United States District Court, D. Utah
IN THE MATTER OF JANE DOE, a minor, by and through her mother, GERI BACON, Plaintiff,
FARM BUREAU PROPERTY & CASUALTY INSURANCE COMPANY, formerly known as FARM BUREAU MUTUAL INSURANCE COMPANY, and DOES 1 through 10, inclusive, Defendants.
MEMORANDUM DECISION AND ORDER GRANTING
DEFENDANT'S MOTION FOR SUMMARY JUDGMENT
N. PARRISH, UNITED STATES DISTRICT COURT JUDGE.
the Court is Plaintiff's Motion for Partial Summary
Judgment on First Cause of Action for Breach of Contract (ECF
No. 28) and Defendant's Motion for Summary Judgment (ECF
No. 31). For the reasons set forth below, Defendant's
motion is GRANTED and Plaintiff's motion is DENIED AS
an insurance case. Plaintiff Jane Doe was sexually abused by
Neil Pace. She sued Mr. Pace for negligence, among other
things. Mr. Pace sought indemnification from his insurer,
Defendant Farm Bureau Property and Casualty Insurance Company
(“Farm Bureau”). But Farm Bureau denied coverage
on the grounds that Mr. Pace's insurance policies
excluded coverage for claims arising out of sexual abuse or
molestation. Mr. Pace paid for his own defense and settled
the lawsuit. Mr. Pace admitted to sexually abusing Jane and
agreed to submit the issue of damages to arbitration. But Mr.
Pace and Jane stipulated that Mr. Pace's personal
liability would be capped at $50, 000, despite the fact that
Mr. Pace owned over $1.5 million in assets. Simultaneously,
Mr. Pace assigned his rights under his insurance policies to
Mr. Pace nor Jane appeared at the arbitration. The arbitrator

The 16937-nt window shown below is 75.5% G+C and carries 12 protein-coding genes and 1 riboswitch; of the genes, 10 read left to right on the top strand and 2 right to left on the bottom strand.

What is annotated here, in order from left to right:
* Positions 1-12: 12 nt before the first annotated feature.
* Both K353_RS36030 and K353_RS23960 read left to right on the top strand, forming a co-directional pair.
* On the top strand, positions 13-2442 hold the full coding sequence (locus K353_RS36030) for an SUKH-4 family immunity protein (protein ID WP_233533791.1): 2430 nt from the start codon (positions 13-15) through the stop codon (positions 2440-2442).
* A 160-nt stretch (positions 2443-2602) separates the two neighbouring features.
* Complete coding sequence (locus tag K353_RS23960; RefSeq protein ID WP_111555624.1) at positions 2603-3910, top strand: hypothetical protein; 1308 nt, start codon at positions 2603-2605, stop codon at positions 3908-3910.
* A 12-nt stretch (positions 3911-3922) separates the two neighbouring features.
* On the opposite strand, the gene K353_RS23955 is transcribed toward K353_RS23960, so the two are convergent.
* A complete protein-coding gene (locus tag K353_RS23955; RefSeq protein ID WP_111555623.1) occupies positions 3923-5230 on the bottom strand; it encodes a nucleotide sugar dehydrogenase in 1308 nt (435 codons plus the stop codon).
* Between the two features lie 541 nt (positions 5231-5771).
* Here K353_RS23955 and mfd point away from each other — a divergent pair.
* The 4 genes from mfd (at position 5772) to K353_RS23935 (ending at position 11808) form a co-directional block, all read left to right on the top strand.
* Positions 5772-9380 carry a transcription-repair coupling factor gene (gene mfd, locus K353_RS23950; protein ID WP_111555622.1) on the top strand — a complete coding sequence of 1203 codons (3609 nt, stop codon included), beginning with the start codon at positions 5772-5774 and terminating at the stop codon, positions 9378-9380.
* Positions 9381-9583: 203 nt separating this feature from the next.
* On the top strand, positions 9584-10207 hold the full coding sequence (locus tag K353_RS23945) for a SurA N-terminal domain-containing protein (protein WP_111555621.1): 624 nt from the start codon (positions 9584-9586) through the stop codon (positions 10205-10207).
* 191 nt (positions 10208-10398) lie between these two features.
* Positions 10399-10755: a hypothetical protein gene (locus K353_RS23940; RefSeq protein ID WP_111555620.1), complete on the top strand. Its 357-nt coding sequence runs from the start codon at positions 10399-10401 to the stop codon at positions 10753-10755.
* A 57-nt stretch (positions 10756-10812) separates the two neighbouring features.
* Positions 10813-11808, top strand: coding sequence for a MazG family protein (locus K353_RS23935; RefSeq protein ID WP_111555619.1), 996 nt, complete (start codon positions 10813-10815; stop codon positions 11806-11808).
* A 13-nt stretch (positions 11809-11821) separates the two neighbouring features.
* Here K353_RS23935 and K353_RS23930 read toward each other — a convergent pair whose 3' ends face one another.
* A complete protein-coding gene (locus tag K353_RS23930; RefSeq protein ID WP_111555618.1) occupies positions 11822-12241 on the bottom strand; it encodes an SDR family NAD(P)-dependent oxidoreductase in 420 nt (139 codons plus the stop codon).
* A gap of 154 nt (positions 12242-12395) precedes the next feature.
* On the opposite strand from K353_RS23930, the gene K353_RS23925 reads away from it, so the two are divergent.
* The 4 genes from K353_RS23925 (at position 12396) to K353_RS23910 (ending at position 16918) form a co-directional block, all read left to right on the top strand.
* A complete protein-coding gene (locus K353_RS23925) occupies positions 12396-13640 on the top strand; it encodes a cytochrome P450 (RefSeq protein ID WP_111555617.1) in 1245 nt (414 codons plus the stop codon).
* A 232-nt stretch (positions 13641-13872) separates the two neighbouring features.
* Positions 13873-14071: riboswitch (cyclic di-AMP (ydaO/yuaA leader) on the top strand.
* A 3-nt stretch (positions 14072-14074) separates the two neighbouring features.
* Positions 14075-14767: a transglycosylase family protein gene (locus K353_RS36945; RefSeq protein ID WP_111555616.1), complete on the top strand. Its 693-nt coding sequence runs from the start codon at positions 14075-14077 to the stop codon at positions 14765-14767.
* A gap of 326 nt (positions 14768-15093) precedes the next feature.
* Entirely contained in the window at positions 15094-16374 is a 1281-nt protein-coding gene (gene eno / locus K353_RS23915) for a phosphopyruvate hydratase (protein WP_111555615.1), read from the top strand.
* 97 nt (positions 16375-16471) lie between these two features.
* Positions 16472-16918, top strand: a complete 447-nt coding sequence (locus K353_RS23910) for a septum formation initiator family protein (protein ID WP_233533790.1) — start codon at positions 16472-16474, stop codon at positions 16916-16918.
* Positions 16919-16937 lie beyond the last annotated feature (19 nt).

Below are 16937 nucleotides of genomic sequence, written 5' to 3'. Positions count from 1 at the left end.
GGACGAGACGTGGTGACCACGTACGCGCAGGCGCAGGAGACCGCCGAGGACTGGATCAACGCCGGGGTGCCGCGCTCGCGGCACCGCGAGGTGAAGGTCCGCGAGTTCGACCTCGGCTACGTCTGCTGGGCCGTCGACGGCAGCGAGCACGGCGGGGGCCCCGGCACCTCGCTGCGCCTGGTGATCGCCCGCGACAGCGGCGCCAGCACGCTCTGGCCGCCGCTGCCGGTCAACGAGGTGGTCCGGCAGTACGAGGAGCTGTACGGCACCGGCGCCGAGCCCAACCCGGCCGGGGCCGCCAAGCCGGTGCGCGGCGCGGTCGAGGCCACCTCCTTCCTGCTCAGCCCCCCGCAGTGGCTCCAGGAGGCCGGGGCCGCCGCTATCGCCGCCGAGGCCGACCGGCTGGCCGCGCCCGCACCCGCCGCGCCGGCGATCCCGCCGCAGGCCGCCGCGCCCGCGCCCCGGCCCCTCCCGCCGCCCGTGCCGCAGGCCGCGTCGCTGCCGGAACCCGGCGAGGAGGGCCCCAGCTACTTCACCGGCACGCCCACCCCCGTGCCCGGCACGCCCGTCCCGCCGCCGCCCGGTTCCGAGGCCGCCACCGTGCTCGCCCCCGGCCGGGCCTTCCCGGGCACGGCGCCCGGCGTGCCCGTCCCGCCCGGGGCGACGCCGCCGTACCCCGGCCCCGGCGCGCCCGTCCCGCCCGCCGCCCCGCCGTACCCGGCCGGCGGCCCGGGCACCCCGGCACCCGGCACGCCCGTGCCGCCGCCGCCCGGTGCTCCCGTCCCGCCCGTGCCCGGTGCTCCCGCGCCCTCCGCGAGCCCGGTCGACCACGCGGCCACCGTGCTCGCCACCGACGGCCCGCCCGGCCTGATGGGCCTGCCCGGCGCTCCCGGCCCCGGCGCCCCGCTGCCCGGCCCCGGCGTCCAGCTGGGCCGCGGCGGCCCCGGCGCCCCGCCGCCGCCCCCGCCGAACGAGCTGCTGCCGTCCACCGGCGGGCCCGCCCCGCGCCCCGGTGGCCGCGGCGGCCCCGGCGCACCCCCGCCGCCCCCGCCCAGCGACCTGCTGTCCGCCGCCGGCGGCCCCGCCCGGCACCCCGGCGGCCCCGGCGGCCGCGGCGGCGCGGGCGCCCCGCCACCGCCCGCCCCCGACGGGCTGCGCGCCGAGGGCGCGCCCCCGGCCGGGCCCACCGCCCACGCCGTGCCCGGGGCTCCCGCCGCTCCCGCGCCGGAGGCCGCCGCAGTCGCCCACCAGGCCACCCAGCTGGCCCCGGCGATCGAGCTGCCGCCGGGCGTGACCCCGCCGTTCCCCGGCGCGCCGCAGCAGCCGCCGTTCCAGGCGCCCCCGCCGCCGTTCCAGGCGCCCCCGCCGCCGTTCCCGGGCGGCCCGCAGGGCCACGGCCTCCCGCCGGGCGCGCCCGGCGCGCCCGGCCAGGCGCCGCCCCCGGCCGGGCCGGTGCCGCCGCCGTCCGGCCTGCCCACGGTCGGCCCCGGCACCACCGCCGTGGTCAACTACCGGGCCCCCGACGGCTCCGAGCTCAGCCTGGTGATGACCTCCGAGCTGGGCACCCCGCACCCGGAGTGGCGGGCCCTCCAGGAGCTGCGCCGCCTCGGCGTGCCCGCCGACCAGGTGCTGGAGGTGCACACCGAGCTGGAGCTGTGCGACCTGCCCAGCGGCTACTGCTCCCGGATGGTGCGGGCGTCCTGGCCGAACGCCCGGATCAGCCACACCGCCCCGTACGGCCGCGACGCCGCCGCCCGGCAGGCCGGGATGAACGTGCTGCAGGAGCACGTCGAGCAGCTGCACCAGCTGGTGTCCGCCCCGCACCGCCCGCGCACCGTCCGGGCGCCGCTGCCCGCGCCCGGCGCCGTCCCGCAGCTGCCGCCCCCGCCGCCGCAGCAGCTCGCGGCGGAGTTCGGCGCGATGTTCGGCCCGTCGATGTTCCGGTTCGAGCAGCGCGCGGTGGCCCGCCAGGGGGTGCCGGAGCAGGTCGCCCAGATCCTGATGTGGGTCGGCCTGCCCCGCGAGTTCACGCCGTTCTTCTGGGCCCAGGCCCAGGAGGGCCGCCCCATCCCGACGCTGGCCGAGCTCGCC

considered a single expert report and awarded Jane $4 million
in damages. The arbitration award was reduced to $3.95
million due to a $50, 000 “credit” for the amount
that Pace had agreed to pay. The $3.95 million arbitration
award was then converted into a judgment against Pace, even
though he was personally liable for only $50, 000. Jane then
sued Farm Bureau for breach of contract and breach of the
implied covenant of good faith and fair dealing. Farm Bureau
has moved for summary judgment on the grounds that its
decision to deny coverage was proper. The Court agrees and
therefore grants Farm Bureau's motion for summary
judgment and denies as moot Jane's motion for partial
The Underlying Lawsuit
October 2008, Geri Bacon and her daughter Jane Doe began
living at the home of Neil and Alberta Pace. Between October
2008 and July 2009, Mr. Pace repeatedly engaged in lewd
conduct with Jane. When Ms. Bacon grew suspicious of Mr.
Pace's conduct, she and Jane were evicted from the Pace
19, 2012, Ms. Bacon, on behalf of Jane, filed a lawsuit
against Mr. and Mrs. Pace (the “Underlying
Lawsuit”). The complaint from the Underlying Lawsuit
(the “Underlying Complaint”) alleged three causes
of action: (1) childhood sexual abuse (against Mr. and Mrs.
Pace); (2) negligence (against Mr. and Mrs. Pace); and (3)
wrongful eviction (against Mrs. Pace). The relevant portions
of the Underlying Complaint are set forth below:
or about October, 2008, plaintiffs became tenants at a home
owned by Neil and Alberta Pace and where Neil and Alberta
Pace also resided. Between October, 2008 and July, 2009